We are arguably at a time of social change in history like none other.  The age of women’s empowerment is increasing and has been for the last several decades.  Women’s position in our society has changed drastically.  Women are more self accepting and are more accepted in various arenas, such as the workforce, than ever.  Not just here in this country, but in most parts of the world.  Any significant change in men?  Not much.  Not a lot of change going on.  Right now, I would look at it as playing more catch up with women than anything.  And it’s not that this is a good or bad thing, so before some of you get defensive, hear me out.  Women and their roles have changed significantly while men have not and it’s affected relationships, marriages, and family life.

So, what happened?  Why are men struggling to keep up with all of this change going on?  There are a few possible reasons.  A big one is that in our society we still look at expressing emotions and feeling as a weakness.  This isn’t just men, but it’s also the women in their lives expecting them to maintain this false sense of bravado.  Men feel a tremendous amount of pressure to maintain the role as provider and fearless protector.  Another reason is that we weren’t taught to give ourselves space to be vulnerable and emotionally expressive.  Most of us men were never modeled this from our parents and our fathers.  But before we go and blame dad, we have to realize that he wasn’t modeled vulnerability from his father either.  “So what’s the big deal?”, you are probably saying.  Why do you need to be more emotionally sensitive or vulnerable?  Well, if you’re young, single, and not in an intimate relationship of any sort, you probably don’t need to be.  However, most of us men end up falling in love, thinking we have the perfect relationship, getting married, having kids, and then running into problems down the road.  A lot of us don’t know how to connect in ways that our partners and kids need us to.  There’s more to being a provider than bringing home the paycheck.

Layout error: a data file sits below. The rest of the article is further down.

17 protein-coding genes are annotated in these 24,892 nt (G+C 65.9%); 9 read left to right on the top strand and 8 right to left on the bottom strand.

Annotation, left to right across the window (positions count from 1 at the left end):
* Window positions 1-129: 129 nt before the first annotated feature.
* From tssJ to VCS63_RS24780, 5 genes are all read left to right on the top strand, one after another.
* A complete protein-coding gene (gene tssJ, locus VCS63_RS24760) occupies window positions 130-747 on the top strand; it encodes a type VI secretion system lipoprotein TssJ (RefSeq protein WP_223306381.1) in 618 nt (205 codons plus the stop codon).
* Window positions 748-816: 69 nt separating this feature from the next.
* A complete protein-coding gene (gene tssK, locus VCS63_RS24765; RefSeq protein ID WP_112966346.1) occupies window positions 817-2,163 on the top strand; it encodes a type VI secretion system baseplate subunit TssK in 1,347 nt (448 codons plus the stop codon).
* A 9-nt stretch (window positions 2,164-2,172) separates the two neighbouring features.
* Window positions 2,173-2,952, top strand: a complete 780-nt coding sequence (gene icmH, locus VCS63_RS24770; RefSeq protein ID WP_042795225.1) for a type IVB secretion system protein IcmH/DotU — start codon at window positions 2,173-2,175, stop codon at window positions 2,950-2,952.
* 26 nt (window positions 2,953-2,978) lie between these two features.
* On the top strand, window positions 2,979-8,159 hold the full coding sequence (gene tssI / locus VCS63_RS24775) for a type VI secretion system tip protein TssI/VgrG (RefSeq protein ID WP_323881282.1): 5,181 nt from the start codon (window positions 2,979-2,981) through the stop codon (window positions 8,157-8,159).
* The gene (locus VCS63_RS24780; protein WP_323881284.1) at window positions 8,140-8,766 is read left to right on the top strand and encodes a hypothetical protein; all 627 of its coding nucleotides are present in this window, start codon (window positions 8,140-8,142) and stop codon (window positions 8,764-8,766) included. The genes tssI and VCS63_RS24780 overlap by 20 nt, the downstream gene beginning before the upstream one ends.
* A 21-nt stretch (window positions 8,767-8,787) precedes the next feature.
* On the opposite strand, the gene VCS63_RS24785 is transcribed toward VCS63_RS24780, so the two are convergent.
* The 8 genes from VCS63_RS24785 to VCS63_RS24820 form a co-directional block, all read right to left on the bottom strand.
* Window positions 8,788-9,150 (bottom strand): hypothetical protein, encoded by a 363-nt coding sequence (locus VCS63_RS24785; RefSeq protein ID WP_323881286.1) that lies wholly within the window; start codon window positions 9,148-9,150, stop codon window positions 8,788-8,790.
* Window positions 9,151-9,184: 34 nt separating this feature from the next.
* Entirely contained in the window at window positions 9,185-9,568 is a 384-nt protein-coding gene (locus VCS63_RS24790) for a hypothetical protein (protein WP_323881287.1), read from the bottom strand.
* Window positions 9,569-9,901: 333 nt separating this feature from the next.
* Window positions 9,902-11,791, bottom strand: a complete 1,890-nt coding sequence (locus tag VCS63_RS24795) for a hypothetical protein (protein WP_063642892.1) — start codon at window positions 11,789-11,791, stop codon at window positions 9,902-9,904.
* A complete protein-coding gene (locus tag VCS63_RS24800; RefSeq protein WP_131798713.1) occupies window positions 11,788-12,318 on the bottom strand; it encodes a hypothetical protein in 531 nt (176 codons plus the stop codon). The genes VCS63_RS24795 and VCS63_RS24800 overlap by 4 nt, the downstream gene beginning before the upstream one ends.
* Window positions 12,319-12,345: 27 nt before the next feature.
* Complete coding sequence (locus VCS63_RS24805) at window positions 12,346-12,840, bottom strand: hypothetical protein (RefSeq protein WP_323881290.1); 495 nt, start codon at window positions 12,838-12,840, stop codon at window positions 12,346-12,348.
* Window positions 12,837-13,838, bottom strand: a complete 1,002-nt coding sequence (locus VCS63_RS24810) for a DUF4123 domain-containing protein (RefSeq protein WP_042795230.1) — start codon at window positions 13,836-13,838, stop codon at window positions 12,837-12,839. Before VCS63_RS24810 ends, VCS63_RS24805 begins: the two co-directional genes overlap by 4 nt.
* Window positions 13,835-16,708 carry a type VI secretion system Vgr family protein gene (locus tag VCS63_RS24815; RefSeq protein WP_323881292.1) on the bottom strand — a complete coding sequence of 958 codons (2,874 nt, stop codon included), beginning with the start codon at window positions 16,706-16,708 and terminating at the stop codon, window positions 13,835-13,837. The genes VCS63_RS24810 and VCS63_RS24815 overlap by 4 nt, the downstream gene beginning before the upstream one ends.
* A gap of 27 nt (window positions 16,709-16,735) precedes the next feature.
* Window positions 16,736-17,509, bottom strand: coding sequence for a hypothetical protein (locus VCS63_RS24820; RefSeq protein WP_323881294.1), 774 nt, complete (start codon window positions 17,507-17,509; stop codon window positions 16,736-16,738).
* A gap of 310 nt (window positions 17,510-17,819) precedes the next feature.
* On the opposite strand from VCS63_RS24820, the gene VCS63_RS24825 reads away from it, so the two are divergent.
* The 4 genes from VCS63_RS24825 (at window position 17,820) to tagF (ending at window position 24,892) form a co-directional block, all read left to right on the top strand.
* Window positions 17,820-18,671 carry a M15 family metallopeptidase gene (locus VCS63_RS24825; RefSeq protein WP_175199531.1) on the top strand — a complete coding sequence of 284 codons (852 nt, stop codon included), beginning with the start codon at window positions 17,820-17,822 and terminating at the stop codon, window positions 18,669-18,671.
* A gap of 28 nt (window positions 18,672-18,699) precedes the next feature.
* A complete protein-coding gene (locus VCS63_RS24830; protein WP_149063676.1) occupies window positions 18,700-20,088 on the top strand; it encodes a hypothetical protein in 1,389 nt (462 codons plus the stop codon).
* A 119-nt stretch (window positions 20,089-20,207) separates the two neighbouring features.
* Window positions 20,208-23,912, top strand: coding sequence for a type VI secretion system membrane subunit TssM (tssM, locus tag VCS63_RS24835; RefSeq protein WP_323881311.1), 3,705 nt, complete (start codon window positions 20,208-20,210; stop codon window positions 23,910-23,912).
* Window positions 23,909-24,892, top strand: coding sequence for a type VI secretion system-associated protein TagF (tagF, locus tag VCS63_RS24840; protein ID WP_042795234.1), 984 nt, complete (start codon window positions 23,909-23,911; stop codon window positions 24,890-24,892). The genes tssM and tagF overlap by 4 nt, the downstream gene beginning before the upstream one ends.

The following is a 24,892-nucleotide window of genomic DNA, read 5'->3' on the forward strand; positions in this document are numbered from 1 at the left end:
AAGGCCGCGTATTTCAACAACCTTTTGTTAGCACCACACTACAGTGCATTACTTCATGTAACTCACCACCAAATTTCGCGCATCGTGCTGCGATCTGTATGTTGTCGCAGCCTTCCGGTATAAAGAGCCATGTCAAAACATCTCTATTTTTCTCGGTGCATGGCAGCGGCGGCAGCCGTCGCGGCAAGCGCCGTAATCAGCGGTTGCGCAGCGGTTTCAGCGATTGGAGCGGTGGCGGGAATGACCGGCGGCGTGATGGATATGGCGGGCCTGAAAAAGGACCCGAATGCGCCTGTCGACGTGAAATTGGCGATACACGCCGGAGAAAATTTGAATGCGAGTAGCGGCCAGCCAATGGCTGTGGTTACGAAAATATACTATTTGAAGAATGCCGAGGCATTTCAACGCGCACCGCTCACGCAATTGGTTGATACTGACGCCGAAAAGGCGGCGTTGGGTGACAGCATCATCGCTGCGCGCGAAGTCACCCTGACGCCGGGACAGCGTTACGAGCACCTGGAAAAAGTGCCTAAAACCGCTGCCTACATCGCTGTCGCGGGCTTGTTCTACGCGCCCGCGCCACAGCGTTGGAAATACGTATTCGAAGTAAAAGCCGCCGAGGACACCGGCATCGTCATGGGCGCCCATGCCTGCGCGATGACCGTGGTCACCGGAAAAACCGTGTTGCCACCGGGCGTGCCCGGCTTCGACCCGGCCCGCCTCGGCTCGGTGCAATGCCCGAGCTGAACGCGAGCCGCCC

As a therapist I see couples who are having relationship issues and there is one common dynamic 9 out of 10 times.  The woman is dragging the man into counseling because she can’t get through to him on many levels.  These are areas such as shared common interests and goals, and intimacy both physically and emotionally.  The woman has found she is empowered enough to make a move to get her and her partner in counseling and now she’s pissed and wants change.  This is hard change for the man, however.  This is a huge shift and it’s not like the man can all of a sudden learn new skills overnight.  It takes coaching, patience, and vulnerability.  She’s asking him to be open and vulnerable to receive change for the first time in many cases.

It didn’t take long for me in my relationship to see where old patterns of communicating weren’t working.  It’s not that I was doing anything wrong, or intentionally wrong, it’s that I had not allowed myself to see past my perspective.  Once I began to take some risks, both personally and inter-personally, and connecting with some male mentors my relationship with my wife changed in positive ways I could never imagine.

I actually enjoy working with dysfunctional couples.  It’s not that I enjoy seeing their misery, it’s that I know what kind of positive changes are in store for the relationship.  And as a man, it’s rewarding for me to see another man willing to allow himself to grow not only for his wife and kids, but also for himself.

(Please feel free to comment with your thoughts and questions in the comment section.  I’d love to hear from people on this subject.)

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